Saint Louis University


Ever since the legendary 1904 World’s Fair, St. Louis has been a top choice for artists from around the world to showcase their works. The following are just a few of St. Louis’s more than 20 museums.

Housed in the magnificent Beaux Arts-style Palace of Fine Arts Building, which was created for the 1904 Fair, the Saint Louis Art Museum is among the top 10 U.S. museums in annual attendance. Favorites among the 30,000 works in the free museum’s collection are a 3,000-year-old mummy, several recreated period rooms, suits of armor, Renaissance masterpieces and Impressionist paintings.

The Contemporary Art Museum St. Louis is one of the leading voices in the world of contemporary art. The Contemporary is dedicated to exhibiting the visual arts and artists of our time and to producing nationally recognized education programs. A non-collecting institution, the Contemporary focuses its efforts on six to eight exhibitions a year, featuring local, national and international, well-known and “newly established” artists from diverse backgrounds. In 2003, the Contemporary moved into new permanent space in midtown St. Louis, an area known as the Grand Center Creative and Cultural District.

The Pulitzer Foundation for the Arts, next door to the Contemporary, is a unique resource for contemplation, enjoyment and study which, through art, its building, its programs and collaboration with other arts institutions, seeks to foster a deeper understanding and appreciation of the art in the context of architecture. The Pulitzer is housed in a spectacular new building by Japanese architect Tadao Ando.

The Missouri History Museum, which was built with proceeds from the 1904 Fair in memory of Thomas Jefferson, houses a variety of exhibits and educational resources focusing on the St. Louis region, the State of Missouri and the American West.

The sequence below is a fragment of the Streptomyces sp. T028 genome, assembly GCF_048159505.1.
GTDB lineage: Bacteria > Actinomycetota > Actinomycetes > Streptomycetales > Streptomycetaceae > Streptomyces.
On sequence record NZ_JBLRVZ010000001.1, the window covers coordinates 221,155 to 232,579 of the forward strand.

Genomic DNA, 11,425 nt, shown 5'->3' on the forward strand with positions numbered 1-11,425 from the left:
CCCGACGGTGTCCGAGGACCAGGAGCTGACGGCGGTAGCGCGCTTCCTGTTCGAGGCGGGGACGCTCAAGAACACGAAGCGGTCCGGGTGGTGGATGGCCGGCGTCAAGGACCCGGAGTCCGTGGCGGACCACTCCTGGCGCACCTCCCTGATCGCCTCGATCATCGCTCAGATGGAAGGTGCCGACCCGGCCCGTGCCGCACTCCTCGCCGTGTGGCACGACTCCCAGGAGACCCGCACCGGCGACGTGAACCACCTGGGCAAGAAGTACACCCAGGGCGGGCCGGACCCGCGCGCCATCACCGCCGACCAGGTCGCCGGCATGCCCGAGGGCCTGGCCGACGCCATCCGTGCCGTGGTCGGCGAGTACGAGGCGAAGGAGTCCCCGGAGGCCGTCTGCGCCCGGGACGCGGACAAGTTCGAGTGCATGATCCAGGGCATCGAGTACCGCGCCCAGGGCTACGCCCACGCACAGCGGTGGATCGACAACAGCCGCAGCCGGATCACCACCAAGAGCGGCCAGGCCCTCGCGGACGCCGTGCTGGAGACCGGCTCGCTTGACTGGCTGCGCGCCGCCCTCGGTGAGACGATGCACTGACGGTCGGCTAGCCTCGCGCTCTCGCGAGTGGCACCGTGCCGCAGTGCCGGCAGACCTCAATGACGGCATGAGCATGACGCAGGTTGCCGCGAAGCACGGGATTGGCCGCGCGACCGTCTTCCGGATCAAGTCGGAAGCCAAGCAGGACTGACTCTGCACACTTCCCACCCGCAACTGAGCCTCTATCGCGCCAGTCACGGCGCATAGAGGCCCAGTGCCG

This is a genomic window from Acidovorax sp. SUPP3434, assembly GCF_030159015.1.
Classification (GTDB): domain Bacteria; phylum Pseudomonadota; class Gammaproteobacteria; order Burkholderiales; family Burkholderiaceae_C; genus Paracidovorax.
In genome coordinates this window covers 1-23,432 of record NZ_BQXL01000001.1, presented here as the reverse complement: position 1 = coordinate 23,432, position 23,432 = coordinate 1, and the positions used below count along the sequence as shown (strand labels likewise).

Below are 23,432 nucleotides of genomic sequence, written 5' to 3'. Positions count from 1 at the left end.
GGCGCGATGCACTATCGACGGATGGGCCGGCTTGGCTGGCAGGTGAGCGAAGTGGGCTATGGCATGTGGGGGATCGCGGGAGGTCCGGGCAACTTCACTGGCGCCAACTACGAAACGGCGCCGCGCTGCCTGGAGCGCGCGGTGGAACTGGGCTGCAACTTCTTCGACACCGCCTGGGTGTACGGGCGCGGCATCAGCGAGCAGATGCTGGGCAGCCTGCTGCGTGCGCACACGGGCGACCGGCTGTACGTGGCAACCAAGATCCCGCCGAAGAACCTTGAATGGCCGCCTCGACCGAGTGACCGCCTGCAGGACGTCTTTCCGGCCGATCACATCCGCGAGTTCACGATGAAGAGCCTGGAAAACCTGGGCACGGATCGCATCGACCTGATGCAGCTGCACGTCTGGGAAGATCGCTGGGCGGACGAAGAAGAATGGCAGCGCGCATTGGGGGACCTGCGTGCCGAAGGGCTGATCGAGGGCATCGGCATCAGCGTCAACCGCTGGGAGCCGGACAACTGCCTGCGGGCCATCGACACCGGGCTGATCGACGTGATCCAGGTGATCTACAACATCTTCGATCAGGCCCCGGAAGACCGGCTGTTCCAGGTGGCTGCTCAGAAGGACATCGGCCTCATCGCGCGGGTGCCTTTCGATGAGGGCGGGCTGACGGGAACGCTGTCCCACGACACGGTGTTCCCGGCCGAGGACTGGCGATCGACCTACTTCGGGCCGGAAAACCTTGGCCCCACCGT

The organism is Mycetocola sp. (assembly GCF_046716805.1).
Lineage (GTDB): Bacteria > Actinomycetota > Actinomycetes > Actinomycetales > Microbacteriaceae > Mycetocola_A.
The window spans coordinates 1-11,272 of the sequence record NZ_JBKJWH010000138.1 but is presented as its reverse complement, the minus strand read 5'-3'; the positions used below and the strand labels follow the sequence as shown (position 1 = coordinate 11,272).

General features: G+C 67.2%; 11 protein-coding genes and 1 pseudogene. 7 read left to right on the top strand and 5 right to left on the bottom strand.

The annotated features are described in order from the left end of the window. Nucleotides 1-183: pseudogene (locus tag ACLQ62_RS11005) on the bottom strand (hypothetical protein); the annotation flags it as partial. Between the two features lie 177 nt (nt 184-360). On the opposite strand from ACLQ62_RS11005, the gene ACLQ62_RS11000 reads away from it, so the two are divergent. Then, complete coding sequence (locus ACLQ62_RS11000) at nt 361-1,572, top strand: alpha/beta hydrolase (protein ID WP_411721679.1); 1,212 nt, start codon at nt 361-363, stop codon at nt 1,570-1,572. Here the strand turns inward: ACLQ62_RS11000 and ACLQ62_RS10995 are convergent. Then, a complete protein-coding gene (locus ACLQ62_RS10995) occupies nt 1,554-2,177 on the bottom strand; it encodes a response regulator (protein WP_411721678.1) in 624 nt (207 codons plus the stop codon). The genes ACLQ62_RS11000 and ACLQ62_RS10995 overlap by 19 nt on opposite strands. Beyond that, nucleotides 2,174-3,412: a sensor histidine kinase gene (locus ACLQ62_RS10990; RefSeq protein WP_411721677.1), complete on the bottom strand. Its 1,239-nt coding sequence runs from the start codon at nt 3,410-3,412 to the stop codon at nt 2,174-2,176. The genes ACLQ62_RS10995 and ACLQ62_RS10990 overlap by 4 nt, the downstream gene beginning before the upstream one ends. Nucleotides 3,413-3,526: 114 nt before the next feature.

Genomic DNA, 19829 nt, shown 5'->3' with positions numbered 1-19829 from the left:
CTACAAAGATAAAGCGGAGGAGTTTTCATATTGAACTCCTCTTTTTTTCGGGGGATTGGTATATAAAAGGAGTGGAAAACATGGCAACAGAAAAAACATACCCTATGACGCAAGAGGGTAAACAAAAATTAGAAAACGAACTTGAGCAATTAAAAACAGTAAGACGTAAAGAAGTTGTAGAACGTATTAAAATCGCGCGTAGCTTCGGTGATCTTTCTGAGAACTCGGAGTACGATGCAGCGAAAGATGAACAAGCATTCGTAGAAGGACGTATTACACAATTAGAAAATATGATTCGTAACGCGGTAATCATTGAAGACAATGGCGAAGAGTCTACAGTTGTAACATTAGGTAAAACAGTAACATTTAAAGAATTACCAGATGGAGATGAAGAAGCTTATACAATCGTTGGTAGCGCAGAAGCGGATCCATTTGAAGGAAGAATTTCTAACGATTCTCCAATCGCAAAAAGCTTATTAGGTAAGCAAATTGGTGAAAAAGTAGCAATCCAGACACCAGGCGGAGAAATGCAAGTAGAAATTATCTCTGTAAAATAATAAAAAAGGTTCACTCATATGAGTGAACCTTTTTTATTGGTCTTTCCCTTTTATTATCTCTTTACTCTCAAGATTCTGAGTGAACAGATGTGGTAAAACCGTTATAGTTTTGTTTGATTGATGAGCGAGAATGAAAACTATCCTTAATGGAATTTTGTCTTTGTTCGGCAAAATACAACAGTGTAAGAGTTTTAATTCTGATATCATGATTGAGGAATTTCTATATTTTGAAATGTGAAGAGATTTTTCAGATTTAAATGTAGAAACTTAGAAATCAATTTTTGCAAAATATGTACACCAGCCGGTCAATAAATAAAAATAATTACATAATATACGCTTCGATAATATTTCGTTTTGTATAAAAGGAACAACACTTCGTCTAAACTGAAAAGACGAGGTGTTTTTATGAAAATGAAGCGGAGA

The fourth-most-visited science center in the nation, the Saint Louis Science Center features several exhibits that encourage an understanding of ecology, environment, humanity, technology and space. Popular attractions include a planetarium theater, an aviation gallery, an infomachines gallery, a structures gallery where visitors can rebuild the Gateway Arch, and a 700-foot glass-enclosed bridge over Interstate 64 with inset glass floor panels and radar guns to clock oncoming traffic.

Recently named one of the “World’s 10 Best Public Spaces” by New York-based Project for Public Spaces, the St. Louis City Museum stretches the definition of museum to new and exhilarating dimensions. Built by a team of wildly creative designers and artists, the museum includes three floors of surprising and diverse experiences, including a multi-level enchanted forest, a giant aquarium, an architectural museum, a participatory circus, museums of oddities and more. The museum draws more than 600,000 visitors annually, making it one of the area’s most popular attractions.

With more than 100 exhibits offering hands-on fun for kids ages 1 to 100, the Magic House-St. Louis Children’s Museum was ranked by Family Fun Magazine in 2004 as the No. 1 most appealing attraction for children in the United States — beating out even Disneyland and Disney’s Magic Kingdom.
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